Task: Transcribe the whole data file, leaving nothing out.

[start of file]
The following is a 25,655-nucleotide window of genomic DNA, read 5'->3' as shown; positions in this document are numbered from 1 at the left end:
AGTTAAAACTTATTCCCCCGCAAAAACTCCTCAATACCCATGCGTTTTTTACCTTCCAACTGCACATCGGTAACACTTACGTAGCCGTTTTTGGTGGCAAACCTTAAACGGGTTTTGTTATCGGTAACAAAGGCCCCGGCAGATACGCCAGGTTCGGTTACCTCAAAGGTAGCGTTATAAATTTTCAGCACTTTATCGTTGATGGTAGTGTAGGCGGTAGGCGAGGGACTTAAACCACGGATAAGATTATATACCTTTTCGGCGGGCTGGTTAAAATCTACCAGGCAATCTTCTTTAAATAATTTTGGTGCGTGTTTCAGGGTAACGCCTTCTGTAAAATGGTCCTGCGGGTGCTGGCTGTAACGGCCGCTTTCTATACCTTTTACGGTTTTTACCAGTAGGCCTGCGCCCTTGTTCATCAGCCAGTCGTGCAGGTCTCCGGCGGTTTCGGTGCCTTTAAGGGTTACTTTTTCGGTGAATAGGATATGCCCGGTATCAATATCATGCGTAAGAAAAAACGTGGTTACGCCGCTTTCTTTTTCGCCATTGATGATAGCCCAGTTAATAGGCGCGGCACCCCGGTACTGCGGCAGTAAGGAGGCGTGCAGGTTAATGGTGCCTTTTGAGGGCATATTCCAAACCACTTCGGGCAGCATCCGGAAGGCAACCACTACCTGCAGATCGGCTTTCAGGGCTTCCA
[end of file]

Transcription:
The following is a 25,655-nucleotide window of genomic DNA, read 5'->3' as shown; positions in this document are numbered from 1 at the left end:
AGTTAAAACTTATTCCCCCGCAAAAACTCCTCAATACCCATGCGTTTTTTACCTTCCAACTGCACATCGGTAACACTTACGTAGCCGTTTTTGGTGGCAAACCTTAAACGGGTTTTGTTATCGGTAACAAAGGCCCCGGCAGATACGCCAGGTTCGGTTACCTCAAAGGTAGCGTTATAAATTTTCAGCACTTTATCGTTGATGGTAGTGTAGGCGGTAGGCGAGGGACTTAAACCACGGATAAGATTATATACCTTTTCGGCGGGCTGGTTAAAATCTACCAGGCAATCTTCTTTAAATAATTTTGGTGCGTGTTTCAGGGTAACGCCTTCTGTAAAATGGTCCTGCGGGTGCTGGCTGTAACGGCCGCTTTCTATACCTTTTACGGTTTTTACCAGTAGGCCTGCGCCCTTGTTCATCAGCCAGTCGTGCAGGTCTCCGGCGGTTTCGGTGCCTTTAAGGGTTACTTTTTCGGTGAATAGGATATGCCCGGTATCAATATCATGCGTAAGAAAAAACGTGGTTACGCCGCTTTCTTTTTCGCCATTGATGATAGCCCAGTTAATAGGCGCGGCACCCCGGTACTGCGGCAGTAAGGAGGCGTGCAGGTTAATGGTGCCTTTTGAGGGCATATTCCAAACCACTTCGGGCAGCATCCGGAAGGCAACCACTACCTGCAGATCGGCTTTCAGGGCTTCCA